Immune Aspects and Myometrial Actions of Progesterone and CRH in Labor
Malamas, Fotodotis M.
- Publisher: Hindawi Publishing Corporation
Clinical and Developmental Immunology,
(issn: 1740-2522, eissn: 1740-2530)
RC581-607 | Review Article | Immunologic diseases. Allergy | Article Subject
mesheuropmc: endocrine system | hormones, hormone substitutes, and hormone antagonists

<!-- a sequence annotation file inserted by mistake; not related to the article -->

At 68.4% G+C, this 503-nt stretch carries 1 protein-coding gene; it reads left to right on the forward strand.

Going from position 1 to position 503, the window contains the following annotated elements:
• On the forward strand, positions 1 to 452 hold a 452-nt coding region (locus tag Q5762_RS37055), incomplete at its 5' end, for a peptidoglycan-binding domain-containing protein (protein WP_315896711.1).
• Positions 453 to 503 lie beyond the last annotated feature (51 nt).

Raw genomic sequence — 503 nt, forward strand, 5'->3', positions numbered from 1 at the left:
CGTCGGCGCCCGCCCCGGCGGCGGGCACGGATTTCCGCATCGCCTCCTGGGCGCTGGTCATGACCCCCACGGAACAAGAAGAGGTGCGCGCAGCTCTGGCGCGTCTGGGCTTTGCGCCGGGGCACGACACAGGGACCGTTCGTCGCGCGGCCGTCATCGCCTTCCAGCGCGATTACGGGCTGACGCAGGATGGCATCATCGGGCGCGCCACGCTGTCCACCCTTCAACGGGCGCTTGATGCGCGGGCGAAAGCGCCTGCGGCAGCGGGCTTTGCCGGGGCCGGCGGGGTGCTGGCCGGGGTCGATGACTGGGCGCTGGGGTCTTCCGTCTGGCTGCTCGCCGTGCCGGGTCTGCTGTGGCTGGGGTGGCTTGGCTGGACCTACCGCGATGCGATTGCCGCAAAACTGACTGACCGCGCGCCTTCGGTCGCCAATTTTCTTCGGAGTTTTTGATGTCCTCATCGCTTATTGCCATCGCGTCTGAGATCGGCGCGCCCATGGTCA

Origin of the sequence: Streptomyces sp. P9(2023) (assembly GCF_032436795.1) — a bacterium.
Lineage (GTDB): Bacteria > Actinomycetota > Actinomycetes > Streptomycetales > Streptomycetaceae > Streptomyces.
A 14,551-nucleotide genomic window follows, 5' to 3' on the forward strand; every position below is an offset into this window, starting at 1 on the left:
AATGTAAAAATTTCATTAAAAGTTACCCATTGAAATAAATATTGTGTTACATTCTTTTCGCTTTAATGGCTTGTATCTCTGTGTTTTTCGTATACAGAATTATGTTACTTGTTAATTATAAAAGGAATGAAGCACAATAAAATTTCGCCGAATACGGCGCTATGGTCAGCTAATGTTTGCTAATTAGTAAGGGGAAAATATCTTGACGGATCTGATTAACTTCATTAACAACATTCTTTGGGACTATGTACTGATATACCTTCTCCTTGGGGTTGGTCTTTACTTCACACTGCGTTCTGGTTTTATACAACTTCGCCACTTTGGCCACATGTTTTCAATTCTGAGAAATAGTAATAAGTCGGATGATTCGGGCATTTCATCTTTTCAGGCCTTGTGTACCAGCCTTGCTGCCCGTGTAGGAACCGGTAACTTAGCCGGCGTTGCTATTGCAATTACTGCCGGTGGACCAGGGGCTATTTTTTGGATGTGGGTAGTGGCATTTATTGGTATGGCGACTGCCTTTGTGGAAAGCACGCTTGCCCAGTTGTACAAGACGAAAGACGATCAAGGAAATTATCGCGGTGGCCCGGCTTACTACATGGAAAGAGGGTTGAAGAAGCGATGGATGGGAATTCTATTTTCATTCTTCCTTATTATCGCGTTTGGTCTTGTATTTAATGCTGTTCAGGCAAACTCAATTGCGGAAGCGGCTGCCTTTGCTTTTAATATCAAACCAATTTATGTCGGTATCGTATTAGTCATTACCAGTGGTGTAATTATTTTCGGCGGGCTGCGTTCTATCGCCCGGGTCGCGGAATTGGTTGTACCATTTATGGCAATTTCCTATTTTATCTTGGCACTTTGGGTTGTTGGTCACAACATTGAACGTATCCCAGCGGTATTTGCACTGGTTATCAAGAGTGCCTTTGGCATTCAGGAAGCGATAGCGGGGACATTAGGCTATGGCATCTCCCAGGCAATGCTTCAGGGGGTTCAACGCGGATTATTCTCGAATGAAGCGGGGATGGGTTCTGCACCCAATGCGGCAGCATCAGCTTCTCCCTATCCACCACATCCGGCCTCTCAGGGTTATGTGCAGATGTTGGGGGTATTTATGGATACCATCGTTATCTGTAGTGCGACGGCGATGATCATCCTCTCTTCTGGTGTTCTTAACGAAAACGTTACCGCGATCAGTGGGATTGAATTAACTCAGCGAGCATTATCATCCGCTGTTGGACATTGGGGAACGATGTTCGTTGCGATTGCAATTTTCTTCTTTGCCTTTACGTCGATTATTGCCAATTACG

Progesterone and corticotropin-releasing hormone (CRH) have a critical role in pregnancy and labor, as changes related to these hormones are crucial for the transition from myometrial quiescence to contractility. The mechanisms related to their effect differ between humans and other species, thus, despite extensive research, many questions remain to be answered regarding their mediation in human labor. Immune responses to progesterone and CRH are important for labor. Progesterone acts as an immunomodulator which controls many immune actions during pregnancy, and its withdrawal releases the inhibitory action on inflammatory pathways. In humans, a “functional” progesterone withdrawal occurs with onset of labor through changes in progesterone metabolism, progesterone receptors, and other molecules that either facilitate or antagonize progesterone function. Placental CRH acts on the fetal pituitary-adrenal axis to stimulate adrenal production of androgens and cortisol and also acts directly on myometrial cells via its receptors. CRH also affects inflammatory signals and vice versa. Interactions between progesterone and CRH additionally occur during labor. We describe the role of these two hormones in human myometrium and their interactions with the immune system during labor.